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CitrusEditorial_v9

Remember when I wrote about Panama disease, the fungal blight which is coming for the Cavendish bananas (after laying waste to the Gros Michel cultivar bananas back in the 50s)?  Well, sadly, Panama disease is not the only apocalyptic fruit blight on the international circuit these days.  It turns out that a bacterial disease is destroying citrus groves around the United States and beyond.  The disease, known in English as “citrus wasting disease” is caused by a motile bacteria, Candidatus Liberibacter, which is spread by the Asian citrus psyllid (Diaphorina citri), an inconsequential Hemipteran insect which lives in citrus groves.  There are multiple strains of greening disease, and there have been for a long time, but the newly problematic strain originated in China where it is known by the evocative name “huánglóngbìng” which means “Yellow Dragon Disease.”

A revolting Asian citrus psyllid, Diaphorina citri

A revolting Asian citrus psyllid, Diaphorina citri

The wild ancestors of most of today’s grape fruits, oranges, and lemons, came originally from the forests of East and South East Asia so it is not a huge surprise that this horrible disease comes from there too.  Unfortunately hemipteran insects can easily proliferate in new ecosystems, so the disease became a problem after these invasive insect pests gained a widespread foothold throughout the semi-tropical regions where citrus is grown.

A tree infected with citrus greening disease

A tree infected with citrus greening disease

Citrus fruit is delicious and wonderful beyond compare…so it is worth big money.  This means that agricultural scientists have been studying huánglóngbìng and attempting to stymy it with medicines, pesticides, and transgenic tinkering.   The scientists themselves have been hampered in their research by the fact that it is hard to maintain and study citrus plants infected with the disease because they die so swiftly (the infected citrus plants, not the agricultural scientists).  Powerful antibiotics work to wipe out the disease, but it is not practical to give these medicines to trees (though we will probably try—with predictable results).  Scientists feel that there may be a transgenic solution, but it is unclear how marketable such a chimera will be (since protectionists and Luddites have been fear-mongering pretty hard against GMOs).

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This leaves mass application of insecticide as the best bulwark against huánglóngbìng.  It is starting to seem that small orchards and groves which are unwilling to commit to this kind of regimen will soon be gone.  All of this strikes me as unbearably sad and frightening.  Why are there so many blights everywhere?  Has this always been a peril of agriculture (indeed of life?) or has contemporary monoculture paved the way for widespread proliferation of these superbugs?  There must be some parasitoid wasp or something which has kept these damn psyllids from wiping out species citruses of wild Asia.  Maybe we could bring that here…but it probably would cause some new horrible problem.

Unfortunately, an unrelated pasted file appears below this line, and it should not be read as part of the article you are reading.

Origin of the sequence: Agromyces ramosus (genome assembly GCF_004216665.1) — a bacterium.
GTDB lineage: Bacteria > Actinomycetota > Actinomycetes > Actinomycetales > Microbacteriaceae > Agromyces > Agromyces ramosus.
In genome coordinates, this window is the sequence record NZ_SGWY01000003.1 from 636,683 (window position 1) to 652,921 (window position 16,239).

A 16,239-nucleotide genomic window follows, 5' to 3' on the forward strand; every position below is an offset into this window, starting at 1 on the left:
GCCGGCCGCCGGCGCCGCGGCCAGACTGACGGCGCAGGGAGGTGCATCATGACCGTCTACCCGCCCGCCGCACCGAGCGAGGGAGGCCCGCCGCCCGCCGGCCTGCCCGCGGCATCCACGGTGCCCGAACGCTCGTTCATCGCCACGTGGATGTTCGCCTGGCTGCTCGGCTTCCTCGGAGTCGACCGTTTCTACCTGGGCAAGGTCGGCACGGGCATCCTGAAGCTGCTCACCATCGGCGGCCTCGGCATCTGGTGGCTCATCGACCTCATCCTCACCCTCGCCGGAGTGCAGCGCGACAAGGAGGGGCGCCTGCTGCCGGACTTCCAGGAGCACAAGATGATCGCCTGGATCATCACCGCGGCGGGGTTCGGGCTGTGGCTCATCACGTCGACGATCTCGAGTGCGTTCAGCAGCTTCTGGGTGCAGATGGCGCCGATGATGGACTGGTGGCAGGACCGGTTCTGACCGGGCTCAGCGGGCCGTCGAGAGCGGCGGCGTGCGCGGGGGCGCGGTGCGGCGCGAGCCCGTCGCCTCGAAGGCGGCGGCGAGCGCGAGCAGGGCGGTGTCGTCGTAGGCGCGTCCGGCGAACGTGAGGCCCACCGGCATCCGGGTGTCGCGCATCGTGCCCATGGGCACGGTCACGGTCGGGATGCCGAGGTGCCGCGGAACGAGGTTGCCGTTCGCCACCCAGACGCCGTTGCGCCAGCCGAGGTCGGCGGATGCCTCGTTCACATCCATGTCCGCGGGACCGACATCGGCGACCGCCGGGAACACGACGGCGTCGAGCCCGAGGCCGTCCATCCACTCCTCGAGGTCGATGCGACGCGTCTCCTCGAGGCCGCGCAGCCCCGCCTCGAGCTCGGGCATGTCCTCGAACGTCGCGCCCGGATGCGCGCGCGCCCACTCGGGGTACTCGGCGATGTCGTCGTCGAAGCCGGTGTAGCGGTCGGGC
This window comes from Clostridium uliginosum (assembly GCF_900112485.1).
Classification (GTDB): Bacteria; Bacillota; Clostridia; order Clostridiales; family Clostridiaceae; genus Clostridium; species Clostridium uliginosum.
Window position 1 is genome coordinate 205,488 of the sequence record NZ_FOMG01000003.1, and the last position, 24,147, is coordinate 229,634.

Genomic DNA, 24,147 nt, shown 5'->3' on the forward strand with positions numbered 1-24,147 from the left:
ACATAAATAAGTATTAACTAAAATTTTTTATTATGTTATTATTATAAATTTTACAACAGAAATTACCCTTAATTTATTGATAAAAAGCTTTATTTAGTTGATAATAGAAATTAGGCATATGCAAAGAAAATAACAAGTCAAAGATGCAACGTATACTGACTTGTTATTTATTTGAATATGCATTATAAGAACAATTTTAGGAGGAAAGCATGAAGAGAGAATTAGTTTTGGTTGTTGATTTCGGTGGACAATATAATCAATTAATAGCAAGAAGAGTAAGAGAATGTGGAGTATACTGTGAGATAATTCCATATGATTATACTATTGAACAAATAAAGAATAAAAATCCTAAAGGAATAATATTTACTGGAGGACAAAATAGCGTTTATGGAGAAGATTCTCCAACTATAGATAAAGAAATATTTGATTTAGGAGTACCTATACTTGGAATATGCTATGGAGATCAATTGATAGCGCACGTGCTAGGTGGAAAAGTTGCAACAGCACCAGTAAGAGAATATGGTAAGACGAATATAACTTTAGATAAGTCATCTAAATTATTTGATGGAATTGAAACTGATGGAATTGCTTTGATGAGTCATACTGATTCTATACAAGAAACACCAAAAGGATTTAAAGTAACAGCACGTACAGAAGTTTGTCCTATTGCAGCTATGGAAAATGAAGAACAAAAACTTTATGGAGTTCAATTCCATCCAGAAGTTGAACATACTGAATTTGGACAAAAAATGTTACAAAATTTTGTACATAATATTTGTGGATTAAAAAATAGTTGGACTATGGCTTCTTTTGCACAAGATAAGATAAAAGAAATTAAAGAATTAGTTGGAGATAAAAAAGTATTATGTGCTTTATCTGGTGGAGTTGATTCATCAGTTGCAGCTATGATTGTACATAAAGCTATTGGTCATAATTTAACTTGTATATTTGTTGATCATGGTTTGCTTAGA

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We’ll keep you posted.  In the meantime you should glut yourself on oranges this winter…while you still can.

The Citron Fruit (Citron Medica)

The Citron Fruit (Citron Medica)

People love citrus fruit!  What could be more delightful than limes, grapefruits, tangerines, kumquats, clementines, blood oranges, and lemons?   This line of thought led me to ask where lemons come from, and I was surprised to find that lemons–and many other citrus fruits–were created by humans by hybridizing inedible or unpalatable natural species of trees.  Lemons, oranges, and limes are medieval inventions!  The original wild citrus fruits were very different from the big sweet juicy fruits you find in today’s supermarkets.  All of today’s familiar citrus fruits come from increasingly complicated hybridization (and attendant artificial selection) of citrons, pomelos, mandarins, and papedas.  It seems the first of these fruits to be widely cultivated was the citron (Citrus Medicus) which reached the Mediterranean world in the Biblical/Classical era.

Large Citron in a Landscape (Bartolomeo Bimbi, ca. 1690s, oil on canvas)

Large Citron in a Landscape (Bartolomeo Bimbi, ca. 1690s, oil on canvas)

The citron superficially resembles a modern lemon, but whereas the lemon has juicy segments beneath the peel, citrons consist only of aromatic pulp (and possibly a tiny wisp of bland liquid).  Although it is not much a food source, the pulp and peel of citrus smells incredibly appealing–so much so that the fruit was carried across the world in ancient (or even prehistoric times).  Ancient Mediterranean writers believed that the citron had originated in India, but that is only because it traveled through India to reach them.  Genetic testing and field botany now seem to indicate that citrons (and the other wild citrus fruits) originated in New Guinea, New Caledonia and Australia.